The legal effort to ban mail-order abortion pills came along just as the fledgling telehealth industry became a more accepted and entrenched part of abortion care.
This week, Hey Jane, one of more than a dozen virtual abortion providers that have no physical locations, began contracting with the insurers Anthem Blue Cross Blue Shield of Connecticut, Empire Blue Cross Blue Shield of New York and Sana, which provides health plans for small businesses nationwide. Hey Jane also already accepted Aetna in eight of the nine states in which it operates.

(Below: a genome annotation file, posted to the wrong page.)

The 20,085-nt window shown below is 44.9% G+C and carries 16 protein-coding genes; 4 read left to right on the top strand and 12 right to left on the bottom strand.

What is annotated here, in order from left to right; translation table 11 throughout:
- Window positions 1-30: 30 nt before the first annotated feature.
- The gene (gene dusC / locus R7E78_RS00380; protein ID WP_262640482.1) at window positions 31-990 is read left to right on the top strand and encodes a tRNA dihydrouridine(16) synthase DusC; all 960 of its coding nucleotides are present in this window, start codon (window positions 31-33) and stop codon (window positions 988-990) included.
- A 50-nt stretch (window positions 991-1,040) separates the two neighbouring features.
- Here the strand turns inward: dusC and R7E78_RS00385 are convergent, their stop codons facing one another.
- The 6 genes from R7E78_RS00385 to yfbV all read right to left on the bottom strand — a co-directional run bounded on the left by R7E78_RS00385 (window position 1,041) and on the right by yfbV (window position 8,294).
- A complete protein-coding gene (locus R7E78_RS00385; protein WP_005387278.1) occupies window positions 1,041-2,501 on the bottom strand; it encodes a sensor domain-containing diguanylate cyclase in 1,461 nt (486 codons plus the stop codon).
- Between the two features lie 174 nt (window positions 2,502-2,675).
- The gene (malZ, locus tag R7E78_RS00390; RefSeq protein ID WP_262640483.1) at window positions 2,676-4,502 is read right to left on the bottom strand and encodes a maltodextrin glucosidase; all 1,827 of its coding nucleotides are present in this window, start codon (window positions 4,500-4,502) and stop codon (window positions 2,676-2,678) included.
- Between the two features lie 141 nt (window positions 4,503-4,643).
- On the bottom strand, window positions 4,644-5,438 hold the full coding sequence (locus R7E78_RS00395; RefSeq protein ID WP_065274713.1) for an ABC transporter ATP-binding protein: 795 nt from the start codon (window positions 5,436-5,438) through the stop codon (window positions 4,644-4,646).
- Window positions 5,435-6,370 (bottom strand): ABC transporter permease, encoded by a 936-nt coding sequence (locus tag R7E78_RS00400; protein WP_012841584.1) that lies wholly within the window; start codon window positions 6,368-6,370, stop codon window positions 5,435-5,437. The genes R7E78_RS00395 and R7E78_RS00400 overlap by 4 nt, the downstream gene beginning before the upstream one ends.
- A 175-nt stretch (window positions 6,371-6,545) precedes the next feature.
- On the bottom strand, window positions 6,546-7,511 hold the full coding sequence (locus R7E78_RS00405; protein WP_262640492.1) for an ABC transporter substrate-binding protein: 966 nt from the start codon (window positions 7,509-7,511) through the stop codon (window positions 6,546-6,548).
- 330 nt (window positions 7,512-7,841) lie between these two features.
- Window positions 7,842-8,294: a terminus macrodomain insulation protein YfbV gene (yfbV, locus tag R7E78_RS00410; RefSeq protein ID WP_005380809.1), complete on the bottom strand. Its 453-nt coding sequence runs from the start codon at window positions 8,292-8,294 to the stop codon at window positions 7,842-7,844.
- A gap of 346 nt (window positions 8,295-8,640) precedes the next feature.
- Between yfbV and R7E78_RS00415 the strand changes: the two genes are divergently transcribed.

It’s unusual for insurers to cover telehealth abortions, and most virtual clinics are cash only. The clinics are new, and insurance coverage for abortion varies widely. In the year before Roe v. Wade was overturned, just a third of abortion patients used insurance. Some states require private insurers to cover abortions, while others bar it. Federal law prohibits the use of Medicaid for most abortions, though 16 states use state funds to cover them. But even plans that do cover abortion don’t generally include these new telehealth providers in their networks.
Health insurers tend to cover treatments that are widely accepted by clinicians and cost-effective, and Hey Jane’s insurance partnerships are the latest sign that virtual abortion clinics are seen by the health care industry as a safe, in-demand option. They also tend to be less expensive than in-clinic procedures for both patients and insurers.